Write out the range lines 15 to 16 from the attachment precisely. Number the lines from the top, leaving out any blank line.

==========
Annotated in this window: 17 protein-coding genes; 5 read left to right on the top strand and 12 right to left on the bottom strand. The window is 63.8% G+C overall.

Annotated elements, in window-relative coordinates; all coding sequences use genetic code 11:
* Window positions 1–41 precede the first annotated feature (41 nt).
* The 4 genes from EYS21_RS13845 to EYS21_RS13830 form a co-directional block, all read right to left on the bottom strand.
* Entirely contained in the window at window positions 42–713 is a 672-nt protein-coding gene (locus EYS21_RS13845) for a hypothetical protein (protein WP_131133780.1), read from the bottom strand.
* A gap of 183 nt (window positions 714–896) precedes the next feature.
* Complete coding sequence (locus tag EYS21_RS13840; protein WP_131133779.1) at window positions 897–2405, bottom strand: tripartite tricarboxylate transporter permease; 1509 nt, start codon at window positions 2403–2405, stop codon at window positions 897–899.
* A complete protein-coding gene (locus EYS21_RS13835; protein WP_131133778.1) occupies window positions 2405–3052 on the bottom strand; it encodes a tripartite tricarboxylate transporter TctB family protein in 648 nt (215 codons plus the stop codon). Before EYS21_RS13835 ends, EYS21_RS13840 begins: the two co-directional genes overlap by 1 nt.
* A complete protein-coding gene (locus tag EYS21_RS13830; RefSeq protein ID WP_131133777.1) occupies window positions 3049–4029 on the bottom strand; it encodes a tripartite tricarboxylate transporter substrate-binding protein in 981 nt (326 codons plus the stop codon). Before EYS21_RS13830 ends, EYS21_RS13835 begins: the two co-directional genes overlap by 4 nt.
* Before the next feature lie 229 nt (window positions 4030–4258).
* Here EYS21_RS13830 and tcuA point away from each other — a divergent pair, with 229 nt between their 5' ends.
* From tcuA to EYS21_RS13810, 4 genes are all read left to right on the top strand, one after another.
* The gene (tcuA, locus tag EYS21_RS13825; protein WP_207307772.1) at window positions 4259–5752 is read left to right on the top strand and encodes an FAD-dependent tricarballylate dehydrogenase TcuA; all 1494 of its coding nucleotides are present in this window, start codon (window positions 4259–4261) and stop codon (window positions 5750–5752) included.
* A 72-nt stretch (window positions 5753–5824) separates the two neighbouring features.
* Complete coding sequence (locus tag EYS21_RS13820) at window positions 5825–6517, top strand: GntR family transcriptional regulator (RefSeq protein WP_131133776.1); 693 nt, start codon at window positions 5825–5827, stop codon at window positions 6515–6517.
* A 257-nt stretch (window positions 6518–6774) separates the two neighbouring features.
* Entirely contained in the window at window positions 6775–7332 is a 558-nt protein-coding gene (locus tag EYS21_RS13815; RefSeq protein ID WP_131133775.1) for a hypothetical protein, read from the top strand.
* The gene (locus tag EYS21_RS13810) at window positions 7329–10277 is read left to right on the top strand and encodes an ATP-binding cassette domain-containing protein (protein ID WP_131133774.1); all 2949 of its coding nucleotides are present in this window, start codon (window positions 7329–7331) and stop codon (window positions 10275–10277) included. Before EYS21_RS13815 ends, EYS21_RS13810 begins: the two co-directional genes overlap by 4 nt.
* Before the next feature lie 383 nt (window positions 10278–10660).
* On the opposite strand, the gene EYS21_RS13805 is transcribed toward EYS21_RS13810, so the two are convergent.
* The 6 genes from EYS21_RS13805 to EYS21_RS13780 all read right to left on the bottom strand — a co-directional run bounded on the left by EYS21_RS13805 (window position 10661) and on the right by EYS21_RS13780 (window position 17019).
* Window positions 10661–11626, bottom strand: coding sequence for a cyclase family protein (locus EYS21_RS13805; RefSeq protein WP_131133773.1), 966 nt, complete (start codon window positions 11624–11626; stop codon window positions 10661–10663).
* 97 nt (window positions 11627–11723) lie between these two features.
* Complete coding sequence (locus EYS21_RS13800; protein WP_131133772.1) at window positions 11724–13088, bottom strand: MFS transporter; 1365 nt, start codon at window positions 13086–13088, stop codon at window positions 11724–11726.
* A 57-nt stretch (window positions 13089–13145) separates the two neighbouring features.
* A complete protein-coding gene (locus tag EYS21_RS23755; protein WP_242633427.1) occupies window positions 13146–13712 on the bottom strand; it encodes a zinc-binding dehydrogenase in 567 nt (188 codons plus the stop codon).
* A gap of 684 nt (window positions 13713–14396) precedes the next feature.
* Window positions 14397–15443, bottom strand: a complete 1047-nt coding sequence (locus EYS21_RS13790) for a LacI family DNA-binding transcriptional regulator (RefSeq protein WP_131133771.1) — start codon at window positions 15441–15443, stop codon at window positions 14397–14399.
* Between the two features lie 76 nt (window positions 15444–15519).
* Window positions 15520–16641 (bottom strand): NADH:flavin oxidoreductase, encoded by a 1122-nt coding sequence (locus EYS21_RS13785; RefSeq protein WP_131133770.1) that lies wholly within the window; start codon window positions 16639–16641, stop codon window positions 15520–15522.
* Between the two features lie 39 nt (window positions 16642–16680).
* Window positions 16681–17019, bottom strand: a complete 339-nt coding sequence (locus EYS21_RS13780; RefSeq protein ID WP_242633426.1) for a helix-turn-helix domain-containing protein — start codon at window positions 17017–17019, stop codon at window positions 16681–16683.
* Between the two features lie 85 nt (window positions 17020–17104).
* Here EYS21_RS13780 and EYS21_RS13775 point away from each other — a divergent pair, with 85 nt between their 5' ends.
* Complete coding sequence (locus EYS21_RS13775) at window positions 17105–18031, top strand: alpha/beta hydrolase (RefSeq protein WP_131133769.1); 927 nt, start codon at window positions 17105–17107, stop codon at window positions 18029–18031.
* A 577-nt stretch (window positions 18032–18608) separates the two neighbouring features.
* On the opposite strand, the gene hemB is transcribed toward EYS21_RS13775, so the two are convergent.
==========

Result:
* Complete coding sequence (locus tag EYS21_RS13820) at window positions 5825–6517, top strand: GntR family transcriptional regulator (RefSeq protein WP_131133776.1); 693 nt, start codon at window positions 5825–5827, stop codon at window positions 6515–6517.
* A 257-nt stretch (window positions 6518–6774) separates the two neighbouring features.